But why should you need that? Why aren't there any implementations that run in pure SDL + OpenGL for hardware acceleration or something like that?
That said, I equally endorse any Java builds of Sphere since that too, blows C++ and even C# out of the water in terms of cross-platform, and ease of use to make a project hit the 'finished' milestone as soon as possible by a single individual. And it may play nice to Android versions and other devices.
Whether or not the intended purpose of SphereSFML is this or not, I see it as more an attempt at a well built, simple, and modern Sphere engine. C# can fit those qualities just fine. Given that a majority of people (especially gamers) use Windows, it makes a lot of sense to really only worry about Windows.These missions are not really in contention. They are both forks of different parts of what I think makes Sphere be Sphere.
I don't know, I can't help but feel that Java is dying a slow and painful death under Oracle's management (I can't really explain this, it's just the impression I get), and that's just going to accelerate now that MS is fully open-sourcing .NET and even officially supporting the Mono project, trying to make .NET fully cross-platform. Point taken on Android, but I don't know, I just think C# is a much nicer language to program in than Java.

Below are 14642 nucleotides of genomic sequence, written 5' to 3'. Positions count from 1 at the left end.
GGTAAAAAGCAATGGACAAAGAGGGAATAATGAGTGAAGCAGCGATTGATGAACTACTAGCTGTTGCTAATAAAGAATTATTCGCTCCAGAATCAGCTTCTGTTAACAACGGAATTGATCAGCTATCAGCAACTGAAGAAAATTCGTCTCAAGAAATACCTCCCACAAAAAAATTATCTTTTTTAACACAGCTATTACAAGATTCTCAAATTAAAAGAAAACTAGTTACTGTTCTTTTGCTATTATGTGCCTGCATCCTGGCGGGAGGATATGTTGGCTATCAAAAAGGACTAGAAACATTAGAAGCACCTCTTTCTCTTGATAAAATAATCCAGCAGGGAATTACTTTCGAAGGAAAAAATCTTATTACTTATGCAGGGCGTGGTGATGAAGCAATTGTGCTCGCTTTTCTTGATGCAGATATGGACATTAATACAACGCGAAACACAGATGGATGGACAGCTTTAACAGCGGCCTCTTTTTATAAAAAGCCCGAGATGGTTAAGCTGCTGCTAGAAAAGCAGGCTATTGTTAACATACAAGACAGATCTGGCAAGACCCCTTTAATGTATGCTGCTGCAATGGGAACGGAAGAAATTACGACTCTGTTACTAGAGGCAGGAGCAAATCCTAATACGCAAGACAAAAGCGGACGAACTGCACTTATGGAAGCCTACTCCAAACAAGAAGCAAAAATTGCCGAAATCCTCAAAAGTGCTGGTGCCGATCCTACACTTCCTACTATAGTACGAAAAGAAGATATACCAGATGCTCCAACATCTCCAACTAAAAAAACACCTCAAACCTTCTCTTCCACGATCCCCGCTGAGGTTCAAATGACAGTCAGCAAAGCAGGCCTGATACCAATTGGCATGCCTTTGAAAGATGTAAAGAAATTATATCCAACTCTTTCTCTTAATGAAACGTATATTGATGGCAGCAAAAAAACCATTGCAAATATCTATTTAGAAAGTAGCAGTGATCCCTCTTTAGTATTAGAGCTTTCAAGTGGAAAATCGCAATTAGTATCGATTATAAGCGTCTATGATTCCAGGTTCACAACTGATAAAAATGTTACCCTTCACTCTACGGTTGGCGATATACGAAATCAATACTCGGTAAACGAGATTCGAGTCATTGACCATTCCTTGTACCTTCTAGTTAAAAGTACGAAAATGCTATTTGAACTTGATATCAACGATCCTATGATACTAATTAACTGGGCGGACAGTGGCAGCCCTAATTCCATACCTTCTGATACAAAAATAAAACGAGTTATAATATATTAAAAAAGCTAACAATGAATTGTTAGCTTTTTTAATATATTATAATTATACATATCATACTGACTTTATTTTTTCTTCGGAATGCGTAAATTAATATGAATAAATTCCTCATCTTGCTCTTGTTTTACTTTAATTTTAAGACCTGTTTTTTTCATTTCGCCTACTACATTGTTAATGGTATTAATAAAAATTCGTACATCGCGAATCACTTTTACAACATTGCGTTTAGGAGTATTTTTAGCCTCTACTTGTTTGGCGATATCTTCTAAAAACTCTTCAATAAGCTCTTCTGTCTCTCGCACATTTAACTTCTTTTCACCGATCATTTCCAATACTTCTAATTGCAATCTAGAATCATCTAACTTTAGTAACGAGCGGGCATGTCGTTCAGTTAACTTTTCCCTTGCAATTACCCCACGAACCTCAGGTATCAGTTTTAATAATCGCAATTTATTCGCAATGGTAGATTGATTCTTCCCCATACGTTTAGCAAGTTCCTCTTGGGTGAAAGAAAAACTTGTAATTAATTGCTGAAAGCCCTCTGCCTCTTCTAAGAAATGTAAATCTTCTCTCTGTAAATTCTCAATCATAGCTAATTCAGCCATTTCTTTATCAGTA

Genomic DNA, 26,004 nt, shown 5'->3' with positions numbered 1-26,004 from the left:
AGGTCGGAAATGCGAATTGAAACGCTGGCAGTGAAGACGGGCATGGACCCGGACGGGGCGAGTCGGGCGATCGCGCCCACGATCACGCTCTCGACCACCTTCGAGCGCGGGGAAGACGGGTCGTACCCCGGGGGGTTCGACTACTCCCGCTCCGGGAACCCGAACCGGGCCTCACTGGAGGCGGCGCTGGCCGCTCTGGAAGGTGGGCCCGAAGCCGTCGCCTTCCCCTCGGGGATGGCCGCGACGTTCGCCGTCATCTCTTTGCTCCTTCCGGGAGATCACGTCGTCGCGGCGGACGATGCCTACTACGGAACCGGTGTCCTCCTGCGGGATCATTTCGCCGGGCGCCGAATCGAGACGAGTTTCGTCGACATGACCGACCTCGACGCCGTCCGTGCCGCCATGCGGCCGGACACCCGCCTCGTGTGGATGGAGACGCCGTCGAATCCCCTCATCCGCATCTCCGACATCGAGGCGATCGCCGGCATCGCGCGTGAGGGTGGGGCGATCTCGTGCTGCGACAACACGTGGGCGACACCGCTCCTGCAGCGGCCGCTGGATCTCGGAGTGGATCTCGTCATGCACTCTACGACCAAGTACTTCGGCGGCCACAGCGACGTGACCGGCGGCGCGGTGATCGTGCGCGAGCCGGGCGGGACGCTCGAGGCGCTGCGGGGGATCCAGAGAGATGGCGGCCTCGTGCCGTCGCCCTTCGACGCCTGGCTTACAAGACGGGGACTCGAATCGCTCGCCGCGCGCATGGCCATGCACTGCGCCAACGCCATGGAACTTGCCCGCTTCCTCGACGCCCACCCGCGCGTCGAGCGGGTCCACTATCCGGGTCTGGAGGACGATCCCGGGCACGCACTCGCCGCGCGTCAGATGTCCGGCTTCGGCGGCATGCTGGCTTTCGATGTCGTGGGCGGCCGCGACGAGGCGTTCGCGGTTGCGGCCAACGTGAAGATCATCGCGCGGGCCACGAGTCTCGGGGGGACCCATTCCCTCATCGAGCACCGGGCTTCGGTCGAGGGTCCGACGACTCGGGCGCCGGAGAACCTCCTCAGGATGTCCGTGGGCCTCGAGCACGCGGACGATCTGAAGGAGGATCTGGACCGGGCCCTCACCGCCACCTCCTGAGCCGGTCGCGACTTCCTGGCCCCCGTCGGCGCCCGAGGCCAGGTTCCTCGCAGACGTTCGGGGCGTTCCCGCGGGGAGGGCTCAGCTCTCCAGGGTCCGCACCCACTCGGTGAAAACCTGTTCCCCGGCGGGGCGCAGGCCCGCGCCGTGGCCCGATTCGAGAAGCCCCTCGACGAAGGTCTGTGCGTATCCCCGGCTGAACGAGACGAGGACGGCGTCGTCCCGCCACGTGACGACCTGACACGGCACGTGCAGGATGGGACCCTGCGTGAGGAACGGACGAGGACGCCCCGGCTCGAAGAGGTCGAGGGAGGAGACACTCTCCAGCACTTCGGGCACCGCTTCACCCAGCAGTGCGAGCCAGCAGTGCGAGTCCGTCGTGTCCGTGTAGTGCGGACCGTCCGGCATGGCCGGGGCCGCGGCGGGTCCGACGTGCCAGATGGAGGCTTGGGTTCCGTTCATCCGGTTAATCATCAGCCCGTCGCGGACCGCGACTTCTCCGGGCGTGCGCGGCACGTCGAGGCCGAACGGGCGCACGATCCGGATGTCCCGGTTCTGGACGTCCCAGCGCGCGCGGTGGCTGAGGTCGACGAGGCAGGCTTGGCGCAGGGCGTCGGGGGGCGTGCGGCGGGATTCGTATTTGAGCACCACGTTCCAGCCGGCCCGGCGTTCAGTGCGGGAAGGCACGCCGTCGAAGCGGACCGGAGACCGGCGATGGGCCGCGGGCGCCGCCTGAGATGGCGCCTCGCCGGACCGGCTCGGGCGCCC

Resurrecting the topic, as now I can definitively answer the question: minisphere is written in straight C and is cross-platform; it's already been compiled on Linux and OS X with no code changes. Allegro is its sole dependency.
Quote from: Lord English on April 16, 2015, 03:26:05 pmResurrecting the topic, as now I can definitively answer the question: minisphere is written in straight C and is cross-platform; it's already been compiled on Linux and OS X with no code changes. Allegro is its sole dependency.But every time I've compiled it, Allegro has thrown some assertion or I've hit a segfault you don't get on Windows.I assume that the ones I've hit are fixed, but this is the same kind of issue that TurboSphere suffers from. Without dedicated platform releases, I hesitate to call it truly cross platform.
casiotone has compiled it on OS X, that's the joystick assertion fixed in 1.0.10. Can't speak for segfaults, but he didn't mention any to me.But yes, I'll agree that it needs real testing on non-Windows platforms. I recently set up Hyper-V on my Win8.1 laptop, so I should be able to build on Linux soon, at least. Unfortunately OS X is out of my league, unless I can can manage to make a Hackintosh setup somehow...